Unreal Engine 3 compiled to asm.js

Subject: Editorial, Mobile | May 6, 2013 - 09:07 PM |
Tagged: unreal engine, firefox, asm.js

Over the weekend we published a post which detailed Javascript advancements to position the web browser as a respectable replacement for native code. Asm.js allows for C-like languages to be compiled into easily optimized script executed at near native performance on asm.js-aware browsers, but are still functional as plain Javascript otherwise. If you wish to see a presentation about asm.js and compiling native code into web code, check out an online slideshow from Alon Zakai of Mozilla.

If, on the other hand, you wish to see an example of a large application compiled for the browser: would Unreal Engine 3 suffice?

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Clearly a computer hardware website would take the effort required to run a few benchmarks, and we do not disappoint. Epic Citadel was run in its benchmark mode in Firefox 20.0.1, Firefox 22.0a2, and Google Chrome; true, it was not run for long on Chrome before the tab crashed, but you cannot blame me for trying.

Each benchmark was run at full-screen 1080p "High Performance" settings on a PC with a Core i7 3770, a GeForce GTX 670, and more available RAM than the browser could possibly even allocate. The usual Firefox framerate limit was removed; they were the only tab open on the same fresh profile; the setting layout.frame_rate.precise was tested in both positions because I cannot keep up what the state of requestAnimationFrame callback delay is; and each scenario was performed twice and averaged.

Firefox 20.0.1

  • layout.frame_rate.precise true: 54.7 FPS
  • layout.frame_rate.precise false: 53.2 FPS

Firefox 22.0a2 (asm.js)

  • layout.frame_rate.precise true: 147.05 FPS
  • layout.frame_rate.precise false: 144.8 FPS

Google Chrome 26.0.1410.64

  • Crashy-crashy

For Unreal Engine 3 compiled into Javascript we notice an almost 3-fold improvement in average framerate with asm.js and the few other tweaks to rendering, Javascript, and WebGL performance between Firefox 20 and 22. I would say that is pretty enticing for developers who are considering compiling into web standards.

It is also very enticing for Epic as well. A little over a month ago, Mark Rein and Tim Sweeney of Epic were interviewed by Gamasutra about HTML5 support for Unreal Engine. Due in part to the removal of UnrealScript in favor of game code being scripted in C++, Unreal Engine 4 will support HTML5. They are working with Mozilla to make the browser a reasonable competitor to consoles; write once, run on Mac, Windows, Linux, or anywhere compatible browsers can be found. Those familiar with my past editorials know this excites me greatly.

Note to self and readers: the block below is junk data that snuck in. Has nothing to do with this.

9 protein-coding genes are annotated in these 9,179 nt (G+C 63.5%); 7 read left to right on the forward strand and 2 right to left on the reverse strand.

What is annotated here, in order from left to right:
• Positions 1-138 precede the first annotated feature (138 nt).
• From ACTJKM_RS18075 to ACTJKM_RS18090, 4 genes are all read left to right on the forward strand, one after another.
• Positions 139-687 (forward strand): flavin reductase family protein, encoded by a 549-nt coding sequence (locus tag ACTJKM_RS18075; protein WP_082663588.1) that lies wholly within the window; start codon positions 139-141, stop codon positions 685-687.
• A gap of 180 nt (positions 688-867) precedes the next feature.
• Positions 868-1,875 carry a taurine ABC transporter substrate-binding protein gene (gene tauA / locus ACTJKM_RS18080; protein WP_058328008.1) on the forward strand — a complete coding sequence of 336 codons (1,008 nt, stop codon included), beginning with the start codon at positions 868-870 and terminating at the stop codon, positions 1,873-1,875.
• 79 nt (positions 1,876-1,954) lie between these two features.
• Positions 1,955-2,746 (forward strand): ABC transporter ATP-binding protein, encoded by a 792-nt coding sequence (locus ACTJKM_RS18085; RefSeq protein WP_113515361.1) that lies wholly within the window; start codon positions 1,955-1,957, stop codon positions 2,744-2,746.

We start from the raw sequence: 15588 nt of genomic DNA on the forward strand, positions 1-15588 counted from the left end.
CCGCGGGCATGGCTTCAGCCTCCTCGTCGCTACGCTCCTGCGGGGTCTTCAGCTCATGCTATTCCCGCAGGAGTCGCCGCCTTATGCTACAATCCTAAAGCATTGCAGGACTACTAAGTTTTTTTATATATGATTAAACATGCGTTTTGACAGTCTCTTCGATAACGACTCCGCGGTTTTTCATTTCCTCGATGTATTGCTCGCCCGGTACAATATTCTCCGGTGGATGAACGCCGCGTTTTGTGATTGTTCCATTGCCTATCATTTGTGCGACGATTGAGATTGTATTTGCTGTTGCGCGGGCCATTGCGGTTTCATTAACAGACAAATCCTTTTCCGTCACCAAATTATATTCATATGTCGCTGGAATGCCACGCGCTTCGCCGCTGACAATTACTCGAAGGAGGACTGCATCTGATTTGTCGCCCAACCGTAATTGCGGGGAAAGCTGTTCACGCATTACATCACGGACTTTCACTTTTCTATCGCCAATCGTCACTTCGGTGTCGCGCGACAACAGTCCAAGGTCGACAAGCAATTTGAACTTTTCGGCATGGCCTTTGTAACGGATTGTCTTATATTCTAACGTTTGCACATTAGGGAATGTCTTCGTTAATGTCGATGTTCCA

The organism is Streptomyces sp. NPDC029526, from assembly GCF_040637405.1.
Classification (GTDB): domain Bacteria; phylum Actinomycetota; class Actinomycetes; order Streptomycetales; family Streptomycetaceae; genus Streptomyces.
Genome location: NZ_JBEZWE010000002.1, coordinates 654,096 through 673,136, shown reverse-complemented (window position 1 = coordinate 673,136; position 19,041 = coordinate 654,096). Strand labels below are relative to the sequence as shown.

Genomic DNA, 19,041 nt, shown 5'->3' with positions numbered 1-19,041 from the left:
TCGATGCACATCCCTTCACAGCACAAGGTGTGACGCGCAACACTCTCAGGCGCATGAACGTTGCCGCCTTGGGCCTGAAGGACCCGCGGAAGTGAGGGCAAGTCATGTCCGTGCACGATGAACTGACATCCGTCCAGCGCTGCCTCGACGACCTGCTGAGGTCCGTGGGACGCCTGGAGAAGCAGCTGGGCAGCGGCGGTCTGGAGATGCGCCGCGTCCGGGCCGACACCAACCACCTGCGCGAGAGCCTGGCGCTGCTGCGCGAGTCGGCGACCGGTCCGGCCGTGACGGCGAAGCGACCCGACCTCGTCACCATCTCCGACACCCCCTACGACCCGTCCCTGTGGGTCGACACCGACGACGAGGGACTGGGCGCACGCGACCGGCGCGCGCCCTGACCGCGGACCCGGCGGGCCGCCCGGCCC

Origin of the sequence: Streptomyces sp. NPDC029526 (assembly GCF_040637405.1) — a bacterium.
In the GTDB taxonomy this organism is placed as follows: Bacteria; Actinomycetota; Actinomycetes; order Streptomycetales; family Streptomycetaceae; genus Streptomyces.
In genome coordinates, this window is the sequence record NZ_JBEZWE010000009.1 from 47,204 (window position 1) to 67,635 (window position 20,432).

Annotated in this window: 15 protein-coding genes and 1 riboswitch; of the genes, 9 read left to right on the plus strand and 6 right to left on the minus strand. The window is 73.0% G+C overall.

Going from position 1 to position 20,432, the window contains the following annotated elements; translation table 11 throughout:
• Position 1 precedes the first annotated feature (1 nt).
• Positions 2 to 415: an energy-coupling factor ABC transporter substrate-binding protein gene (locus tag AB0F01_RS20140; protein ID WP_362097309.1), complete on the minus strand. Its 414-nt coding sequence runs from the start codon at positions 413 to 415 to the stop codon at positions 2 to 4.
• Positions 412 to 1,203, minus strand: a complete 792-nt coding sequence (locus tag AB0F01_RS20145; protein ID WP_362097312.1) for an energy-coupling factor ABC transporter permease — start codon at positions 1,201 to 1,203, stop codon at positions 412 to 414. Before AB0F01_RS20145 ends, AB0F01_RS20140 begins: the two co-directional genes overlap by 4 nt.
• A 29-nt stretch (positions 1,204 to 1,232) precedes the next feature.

So what do our readers think? Comment away!

May 7, 2013 | 09:32 AM - Posted by brisa117

This is really interesting and could mean alot for PC game development. Just out of curiosity though, what kind of framerates would we expect to see from this demo while not in a browser? Is there a large or negligible difference?

May 7, 2013 | 10:28 AM - Posted by allen (not verified)

Id like to see performance results from the demo running natively. Do they evenhave a citadel demo out?

May 7, 2013 | 03:32 PM - Posted by Scott Michaud

Not really. Loading the map through UDK I tend to get about 240-270 FPS. So this HTML5 implementation is about ~45% slower if you go by that metric (which is flawed on so many levels such as different quality settings, different benchmark path, etc... heh but it's the best I can do)

Benchmarks published by Mozilla show a performance hit of roughly 50% when compared to native... but Epic Citadel is not one of their benchmarks.

And that does not even mention all the optimizations which can go into both the browser and the application going forward. Point is, the gap is getting narrow enough for some applications to make the leap.

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